Work day got away from you, did it? Belive me, I’m sympathetic. Since getting back from the Day Spa Expo in Vegas, it seems like the last two weeks have gotten the better of me. Some of you sweet readers have even been emailing, “Jaya–are you okay? You’re not blogging!” Thank you. No need to send out the search dogs or file a missing persons report. I’ve just been busy, trying to regain that elusive state of work-life balance. It’s a paradox how easy it is to be over-working and yet not getting things done at the same time.
Rededicating myself to tightening up my productivity systems again, I read this article on Life Hacker with interest. Top 10 Smart and Lazy Ways to Save Your Work Day
My two favorite tips from this article are:
10. Make a lunch or dinner date (to create a deadline).
Ever wonder why your co-workers who are parents get out of the door on time every day like clockwork? It’s because they’ve got to pick up the kids at daycare by a certain time. If you feel like you’ve got all day to get things done, you’re more likely to get sucked into stuff that’s not that important. But a deadline will light a fire under your butt and keep your eye on the clock. If you know you’ve got a spouse at home expecting to see you by 6:30, or a buddy waiting for you at the gym, you’re more likely to stay focused, get your stuff done, and get out of your chair on time.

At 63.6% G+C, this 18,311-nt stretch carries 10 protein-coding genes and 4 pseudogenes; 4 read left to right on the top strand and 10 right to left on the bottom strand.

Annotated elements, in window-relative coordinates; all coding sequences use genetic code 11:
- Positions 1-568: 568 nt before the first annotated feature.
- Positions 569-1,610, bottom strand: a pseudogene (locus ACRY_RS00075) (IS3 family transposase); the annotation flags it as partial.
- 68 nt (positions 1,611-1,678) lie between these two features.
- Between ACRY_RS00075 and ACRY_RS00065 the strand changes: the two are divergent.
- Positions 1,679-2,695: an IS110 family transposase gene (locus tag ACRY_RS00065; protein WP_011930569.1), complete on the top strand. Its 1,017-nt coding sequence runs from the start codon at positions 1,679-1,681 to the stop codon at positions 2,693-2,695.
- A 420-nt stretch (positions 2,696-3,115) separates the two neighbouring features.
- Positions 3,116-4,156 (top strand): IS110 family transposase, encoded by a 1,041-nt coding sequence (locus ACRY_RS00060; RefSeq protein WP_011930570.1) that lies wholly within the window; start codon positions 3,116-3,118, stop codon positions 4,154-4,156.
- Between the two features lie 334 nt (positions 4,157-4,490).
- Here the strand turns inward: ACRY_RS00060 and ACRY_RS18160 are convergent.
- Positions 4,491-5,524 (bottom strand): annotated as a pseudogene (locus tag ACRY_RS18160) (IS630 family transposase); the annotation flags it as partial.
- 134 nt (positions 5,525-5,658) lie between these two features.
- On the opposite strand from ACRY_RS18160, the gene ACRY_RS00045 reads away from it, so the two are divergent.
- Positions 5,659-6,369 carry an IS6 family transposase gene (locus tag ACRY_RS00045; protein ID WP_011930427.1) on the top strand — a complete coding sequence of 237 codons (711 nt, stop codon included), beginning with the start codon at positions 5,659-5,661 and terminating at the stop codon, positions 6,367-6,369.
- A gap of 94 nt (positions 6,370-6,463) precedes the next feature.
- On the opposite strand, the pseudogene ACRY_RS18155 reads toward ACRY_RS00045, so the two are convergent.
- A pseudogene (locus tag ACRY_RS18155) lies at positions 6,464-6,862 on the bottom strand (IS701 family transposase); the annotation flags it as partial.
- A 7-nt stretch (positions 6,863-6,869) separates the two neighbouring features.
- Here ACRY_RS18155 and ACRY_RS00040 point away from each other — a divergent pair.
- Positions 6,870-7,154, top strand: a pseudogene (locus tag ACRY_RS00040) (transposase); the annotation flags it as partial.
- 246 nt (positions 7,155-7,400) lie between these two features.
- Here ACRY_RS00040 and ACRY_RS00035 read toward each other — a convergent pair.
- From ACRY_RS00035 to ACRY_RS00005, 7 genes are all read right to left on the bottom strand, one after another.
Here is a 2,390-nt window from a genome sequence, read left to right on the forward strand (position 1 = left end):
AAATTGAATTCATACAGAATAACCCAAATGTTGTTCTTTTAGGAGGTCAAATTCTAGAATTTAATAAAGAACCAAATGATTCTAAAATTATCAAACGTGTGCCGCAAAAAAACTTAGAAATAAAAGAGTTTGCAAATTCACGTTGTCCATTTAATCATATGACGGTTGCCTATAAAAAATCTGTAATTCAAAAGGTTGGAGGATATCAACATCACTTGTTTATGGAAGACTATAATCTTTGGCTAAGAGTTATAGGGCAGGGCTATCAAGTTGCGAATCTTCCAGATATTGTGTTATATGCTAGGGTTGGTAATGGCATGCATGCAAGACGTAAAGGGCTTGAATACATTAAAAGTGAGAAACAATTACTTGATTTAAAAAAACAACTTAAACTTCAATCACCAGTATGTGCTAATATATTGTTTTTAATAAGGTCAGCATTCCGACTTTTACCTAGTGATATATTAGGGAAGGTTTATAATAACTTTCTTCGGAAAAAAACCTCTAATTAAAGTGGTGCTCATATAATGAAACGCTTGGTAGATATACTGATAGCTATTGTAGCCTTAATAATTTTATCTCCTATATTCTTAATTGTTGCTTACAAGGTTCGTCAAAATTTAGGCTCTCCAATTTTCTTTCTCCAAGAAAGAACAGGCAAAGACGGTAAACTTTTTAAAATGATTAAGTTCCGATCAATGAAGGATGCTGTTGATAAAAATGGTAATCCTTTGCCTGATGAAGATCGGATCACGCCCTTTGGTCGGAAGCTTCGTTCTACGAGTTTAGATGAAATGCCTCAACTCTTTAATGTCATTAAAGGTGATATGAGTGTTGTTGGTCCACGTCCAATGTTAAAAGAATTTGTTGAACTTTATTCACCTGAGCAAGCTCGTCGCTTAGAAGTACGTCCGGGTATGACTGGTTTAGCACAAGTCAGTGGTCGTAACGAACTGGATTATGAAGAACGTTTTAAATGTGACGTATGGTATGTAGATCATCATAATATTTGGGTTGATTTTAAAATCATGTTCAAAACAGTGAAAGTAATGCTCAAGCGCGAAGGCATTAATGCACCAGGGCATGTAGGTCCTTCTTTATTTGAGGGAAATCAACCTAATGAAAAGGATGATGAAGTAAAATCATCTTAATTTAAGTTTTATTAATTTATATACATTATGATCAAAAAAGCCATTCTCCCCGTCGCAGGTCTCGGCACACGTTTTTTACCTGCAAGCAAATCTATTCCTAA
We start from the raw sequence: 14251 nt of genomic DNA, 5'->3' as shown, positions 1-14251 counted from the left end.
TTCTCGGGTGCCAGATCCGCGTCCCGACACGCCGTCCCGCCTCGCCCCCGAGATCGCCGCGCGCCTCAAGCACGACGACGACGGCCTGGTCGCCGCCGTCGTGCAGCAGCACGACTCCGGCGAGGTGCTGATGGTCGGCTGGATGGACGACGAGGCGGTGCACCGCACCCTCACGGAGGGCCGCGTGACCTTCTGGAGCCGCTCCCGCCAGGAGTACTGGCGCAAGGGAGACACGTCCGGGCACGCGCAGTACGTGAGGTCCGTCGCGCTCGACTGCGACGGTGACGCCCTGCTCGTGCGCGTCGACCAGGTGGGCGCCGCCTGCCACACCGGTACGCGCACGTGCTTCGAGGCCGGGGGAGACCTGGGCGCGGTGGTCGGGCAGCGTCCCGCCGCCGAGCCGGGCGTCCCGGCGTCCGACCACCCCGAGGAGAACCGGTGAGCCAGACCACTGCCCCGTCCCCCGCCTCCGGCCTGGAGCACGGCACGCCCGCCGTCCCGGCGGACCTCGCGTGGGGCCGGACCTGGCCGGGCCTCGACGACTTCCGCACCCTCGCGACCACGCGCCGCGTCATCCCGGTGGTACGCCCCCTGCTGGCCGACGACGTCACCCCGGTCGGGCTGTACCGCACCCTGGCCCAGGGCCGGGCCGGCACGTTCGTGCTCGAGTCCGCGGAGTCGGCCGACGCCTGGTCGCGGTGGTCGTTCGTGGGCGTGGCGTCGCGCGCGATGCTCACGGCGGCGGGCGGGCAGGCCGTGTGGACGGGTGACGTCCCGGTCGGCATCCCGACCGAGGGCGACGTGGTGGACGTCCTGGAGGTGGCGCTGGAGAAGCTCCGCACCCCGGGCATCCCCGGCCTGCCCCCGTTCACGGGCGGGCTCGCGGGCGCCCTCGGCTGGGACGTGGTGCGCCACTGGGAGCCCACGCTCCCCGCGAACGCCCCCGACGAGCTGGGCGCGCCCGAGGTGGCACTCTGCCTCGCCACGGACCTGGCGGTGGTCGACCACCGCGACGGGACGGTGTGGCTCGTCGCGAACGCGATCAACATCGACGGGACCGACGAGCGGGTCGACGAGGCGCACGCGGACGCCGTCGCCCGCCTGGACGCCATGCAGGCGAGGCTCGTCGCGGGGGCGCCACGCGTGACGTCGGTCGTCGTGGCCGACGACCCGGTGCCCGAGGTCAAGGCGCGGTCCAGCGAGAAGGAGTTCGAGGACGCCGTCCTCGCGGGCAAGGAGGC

Since I don’t have kids up from school and I work at home, it’s really easy to just keep on working through the day and the night, too. What I used to do was make sure I had 5pm appointments with my best friend for weekly after-work get togethers, as well as schedule time with my personal trainer. But since moving away from where my friends live and doing self-paced workouts, I don’t have those appointments any more. Sure, it’s in my calendar to go out for a run/hike at 4pm every day, but without another real live human being, it’s so easy to skip it. Note to self: make more of an effort to see my friends during the week, not just weekends.
2. Block out distractions and set a timer.
When your brain is frozen in a solid block of paralyzed procrastination around a task and you’re letting yourself get carried away by distractions like email and instant messenger, it’s time to take out the big guns. Turn off your email and IM client, grab a kitchen timer, set it for 10 minutes, and work until the beep. Then, take a break. Wash, rinse, and repeat. I swear by this technique, which got me through writing 400 pages of the Lifehacker book when all I wanted to do was crawl under the bed and hide. If you give yourself an easy deadline (it’s only 10 minutes!) and make it a race with the clock, you’ll unfreeze your brain and break through your blocks.
I do find that getting anything that involves writing (seminar content, articles, blogging) requires me to firmly close the virtual office door. No email, internet browsing, etc. But I especially like the author’s tip about handling procrastination, which for me creeps in during projects that are either really big/important (major speaking presentations) or loathsome (like my bookkeeping.) I can totally relate to how she responded to book writing with avoidance. Ten minutes seems pathetically short, but she does speak with authority. Note to self: get the kitchen timer and bring it into my office.
Here is the link to the article again: Top 10 Smart and Lazy Ways to Save Your Work Day
Which is your favorite tip? Or if you have another one, do share it with us!
Jaya Savannah - Chief Inspiration Officer. Strategy Coach for Holistic Businesses. Trainer, speaker, and writer. Spiritually aware, yet street smart. Elephant lover.